ou’re not addressing trying to sustain the fundamentals that are sustainable. You’re just mad at the world and you want it to go away. It’s probably not a long-term rational policy to deal with these issues.”
Over the years, Thomas has become known for being detail-oriented and relentless in pursuit of legislation he backs. Last year, in an earlier dust-up over the dyeing, finishing and printing issue, he tangled with Sen. Jesse Helms (R., N.C.), refusing to defer to a party elder even in the face of Bush administration pressure.
The chairman can be so intense that during last December’s volatile debate on the trade negotiating authority legislation, in the midst of doing battle, he fought back tears. Thomas explains his emotion was tied to anger over Democrats who received flak from their party for co-authoring the legislation.
Thomas is also well known for being abrasive and prone to lecturing when challenged. A former political science professor, his style is in evidence at Ways & Means meetings, often displayed in exchanges with the committee’s top Democrat, veteran Rep. Charles Rangel (N.Y.), who sits next to Thomas.
Of his relationship with the chairman, Rangel said, “We haven’t developed one, yet.”
Committee Republican Phil English of Pennsylvania complimented Thomas for coalition-building with moderate Democrats and said the chairman “has gotten a bad rap” for being outspoken.
“He has a strong personality,” English said. “He is very intense about what he does, but he’s also sophisticated enough to use his personality to his advantage. He has a sense of grand strategy that goes beyond what is generally seen in the [GOP] caucus.”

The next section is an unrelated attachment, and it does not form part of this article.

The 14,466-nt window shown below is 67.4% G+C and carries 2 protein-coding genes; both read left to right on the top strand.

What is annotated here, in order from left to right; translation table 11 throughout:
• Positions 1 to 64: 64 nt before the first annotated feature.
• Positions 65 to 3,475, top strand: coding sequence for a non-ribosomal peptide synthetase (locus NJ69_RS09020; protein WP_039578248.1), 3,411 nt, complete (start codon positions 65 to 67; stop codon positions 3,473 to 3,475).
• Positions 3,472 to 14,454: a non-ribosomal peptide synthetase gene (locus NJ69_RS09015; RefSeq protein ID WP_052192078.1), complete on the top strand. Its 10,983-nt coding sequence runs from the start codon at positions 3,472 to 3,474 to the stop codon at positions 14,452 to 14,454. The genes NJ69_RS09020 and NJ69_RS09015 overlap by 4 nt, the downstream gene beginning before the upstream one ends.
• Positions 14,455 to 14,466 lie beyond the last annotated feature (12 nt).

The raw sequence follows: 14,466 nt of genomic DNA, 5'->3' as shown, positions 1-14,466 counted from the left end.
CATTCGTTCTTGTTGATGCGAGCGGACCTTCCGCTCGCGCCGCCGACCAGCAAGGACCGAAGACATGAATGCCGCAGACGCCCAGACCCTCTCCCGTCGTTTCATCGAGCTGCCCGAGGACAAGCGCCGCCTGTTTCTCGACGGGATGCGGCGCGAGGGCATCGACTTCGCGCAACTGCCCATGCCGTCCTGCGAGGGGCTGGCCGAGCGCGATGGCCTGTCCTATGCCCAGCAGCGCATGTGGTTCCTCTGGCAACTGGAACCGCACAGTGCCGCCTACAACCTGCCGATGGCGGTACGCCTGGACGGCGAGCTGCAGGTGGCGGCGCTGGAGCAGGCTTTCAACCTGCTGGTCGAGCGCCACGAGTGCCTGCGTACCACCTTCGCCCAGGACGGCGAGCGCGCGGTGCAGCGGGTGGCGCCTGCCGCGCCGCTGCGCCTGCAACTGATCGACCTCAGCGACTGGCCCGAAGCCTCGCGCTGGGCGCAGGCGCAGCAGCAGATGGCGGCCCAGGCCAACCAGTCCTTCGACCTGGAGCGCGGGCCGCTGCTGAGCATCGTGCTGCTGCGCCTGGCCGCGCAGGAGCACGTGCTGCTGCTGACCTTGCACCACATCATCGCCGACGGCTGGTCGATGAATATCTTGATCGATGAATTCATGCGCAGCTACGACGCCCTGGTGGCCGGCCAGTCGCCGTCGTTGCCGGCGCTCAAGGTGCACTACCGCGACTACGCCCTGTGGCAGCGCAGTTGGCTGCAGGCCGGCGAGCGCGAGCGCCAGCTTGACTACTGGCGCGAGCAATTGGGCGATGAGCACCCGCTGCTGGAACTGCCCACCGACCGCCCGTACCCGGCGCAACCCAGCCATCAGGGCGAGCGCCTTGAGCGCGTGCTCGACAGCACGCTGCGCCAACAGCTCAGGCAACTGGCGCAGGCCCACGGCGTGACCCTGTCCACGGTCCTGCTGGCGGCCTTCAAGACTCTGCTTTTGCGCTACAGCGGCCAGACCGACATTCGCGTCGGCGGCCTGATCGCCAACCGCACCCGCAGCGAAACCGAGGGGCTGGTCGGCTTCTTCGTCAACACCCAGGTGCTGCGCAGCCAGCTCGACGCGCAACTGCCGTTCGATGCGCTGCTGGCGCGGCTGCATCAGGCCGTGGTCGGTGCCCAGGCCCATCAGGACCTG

Thomas defended his abruptness and said it stems from frustration with his opponents, but noted that in more than two decades in office, “I probably haven’t mellowed.”
It almost seems fitting that Thomas would find himself embroiled in a textile trade dispute. His mother taught him how to sew, a skill he recently used to make denim slipcovers for two club chairs. The son of a union plumber, Thomas is also an accomplished mechanic and also repairs sewing machines and completely refurbishes cars. His current project is rehabilitating a 1971 MGB-GT.
In the fashion industry, emotions for Thomas run hot and cold.
At the recent ATMI annual meeting in Washington, one visibly angry mill executive referred to Thomas as a snapping “old bull gator” for his opposition to requiring dyeing, printing and finishing in the U.S. in trade bills.
Jock Nash, the Washington lobbyist for textile giant Milliken & Co., challenged Thomas’ vision of the textile industry, arguing the sector’s decline isn’t inevitable and that U.S. trade policy is wrongly eroding the country’s manufacturing base and gutting communities along the way. He disputes the notion of the industry benefiting by having production move to other countries in this hemisphere and uses NAFTA as an example.
“NAFTA held out a false promise,” said Nash, who’s helping to form a new textile industry coalition to help fight the dyeing, finishing and printing battle and other trade issues. “It held out the notion that the U.S. could, in concert with Mexico, win back market share from Asia, and that has been proven wrong.”
For their part, retailers and other importers of textiles and apparel, who’ve long complained that the dyeing, finishing and printing issue being in limbo is hindering trade in the region, are Thomas boosters.
“He’s a tough cookie and a force to be reckoned with, and I’m just glad he’s sympathetic to our position,” said Erik Autor, vice president and international trade counsel at the National Retail Federation. “He is a very smart guy, understands the issues, and once he gets the bit in his teeth, he’s relentless.”

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